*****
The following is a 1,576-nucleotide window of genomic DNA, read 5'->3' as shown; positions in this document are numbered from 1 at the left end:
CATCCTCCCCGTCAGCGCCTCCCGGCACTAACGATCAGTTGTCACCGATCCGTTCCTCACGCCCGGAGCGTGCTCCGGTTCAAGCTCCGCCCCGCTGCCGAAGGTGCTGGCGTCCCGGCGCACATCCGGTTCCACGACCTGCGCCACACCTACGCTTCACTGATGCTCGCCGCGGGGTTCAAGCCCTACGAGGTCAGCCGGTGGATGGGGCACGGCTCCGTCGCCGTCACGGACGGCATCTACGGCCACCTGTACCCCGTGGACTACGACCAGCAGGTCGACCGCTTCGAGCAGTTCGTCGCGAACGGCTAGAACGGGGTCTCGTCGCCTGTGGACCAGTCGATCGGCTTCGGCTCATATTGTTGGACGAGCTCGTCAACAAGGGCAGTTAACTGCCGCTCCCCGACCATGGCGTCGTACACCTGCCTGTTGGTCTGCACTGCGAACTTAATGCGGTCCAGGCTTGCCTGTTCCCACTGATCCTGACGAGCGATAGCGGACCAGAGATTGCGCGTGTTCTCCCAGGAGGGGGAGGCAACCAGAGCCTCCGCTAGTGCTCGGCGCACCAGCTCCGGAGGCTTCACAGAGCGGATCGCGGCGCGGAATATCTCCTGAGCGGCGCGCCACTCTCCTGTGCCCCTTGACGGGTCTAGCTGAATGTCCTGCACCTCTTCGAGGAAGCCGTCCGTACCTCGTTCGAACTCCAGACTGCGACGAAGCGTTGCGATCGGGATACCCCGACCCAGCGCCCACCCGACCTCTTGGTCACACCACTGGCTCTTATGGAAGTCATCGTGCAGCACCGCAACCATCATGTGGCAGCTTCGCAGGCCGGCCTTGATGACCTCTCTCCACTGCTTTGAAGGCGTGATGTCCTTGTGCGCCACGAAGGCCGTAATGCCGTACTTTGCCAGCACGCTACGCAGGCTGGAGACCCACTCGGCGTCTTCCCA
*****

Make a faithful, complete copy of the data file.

The following is a 1,576-nucleotide window of genomic DNA, read 5'->3' as shown; positions in this document are numbered from 1 at the left end:
CATCCTCCCCGTCAGCGCCTCCCGGCACTAACGATCAGTTGTCACCGATCCGTTCCTCACGCCCGGAGCGTGCTCCGGTTCAAGCTCCGCCCCGCTGCCGAAGGTGCTGGCGTCCCGGCGCACATCCGGTTCCACGACCTGCGCCACACCTACGCTTCACTGATGCTCGCCGCGGGGTTCAAGCCCTACGAGGTCAGCCGGTGGATGGGGCACGGCTCCGTCGCCGTCACGGACGGCATCTACGGCCACCTGTACCCCGTGGACTACGACCAGCAGGTCGACCGCTTCGAGCAGTTCGTCGCGAACGGCTAGAACGGGGTCTCGTCGCCTGTGGACCAGTCGATCGGCTTCGGCTCATATTGTTGGACGAGCTCGTCAACAAGGGCAGTTAACTGCCGCTCCCCGACCATGGCGTCGTACACCTGCCTGTTGGTCTGCACTGCGAACTTAATGCGGTCCAGGCTTGCCTGTTCCCACTGATCCTGACGAGCGATAGCGGACCAGAGATTGCGCGTGTTCTCCCAGGAGGGGGAGGCAACCAGAGCCTCCGCTAGTGCTCGGCGCACCAGCTCCGGAGGCTTCACAGAGCGGATCGCGGCGCGGAATATCTCCTGAGCGGCGCGCCACTCTCCTGTGCCCCTTGACGGGTCTAGCTGAATGTCCTGCACCTCTTCGAGGAAGCCGTCCGTACCTCGTTCGAACTCCAGACTGCGACGAAGCGTTGCGATCGGGATACCCCGACCCAGCGCCCACCCGACCTCTTGGTCACACCACTGGCTCTTATGGAAGTCATCGTGCAGCACCGCAACCATCATGTGGCAGCTTCGCAGGCCGGCCTTGATGACCTCTCTCCACTGCTTTGAAGGCGTGATGTCCTTGTGCGCCACGAAGGCCGTAATGCCGTACTTTGCCAGCACGCTACGCAGGCTGGAGACCCACTCGGCGTCTTCCCA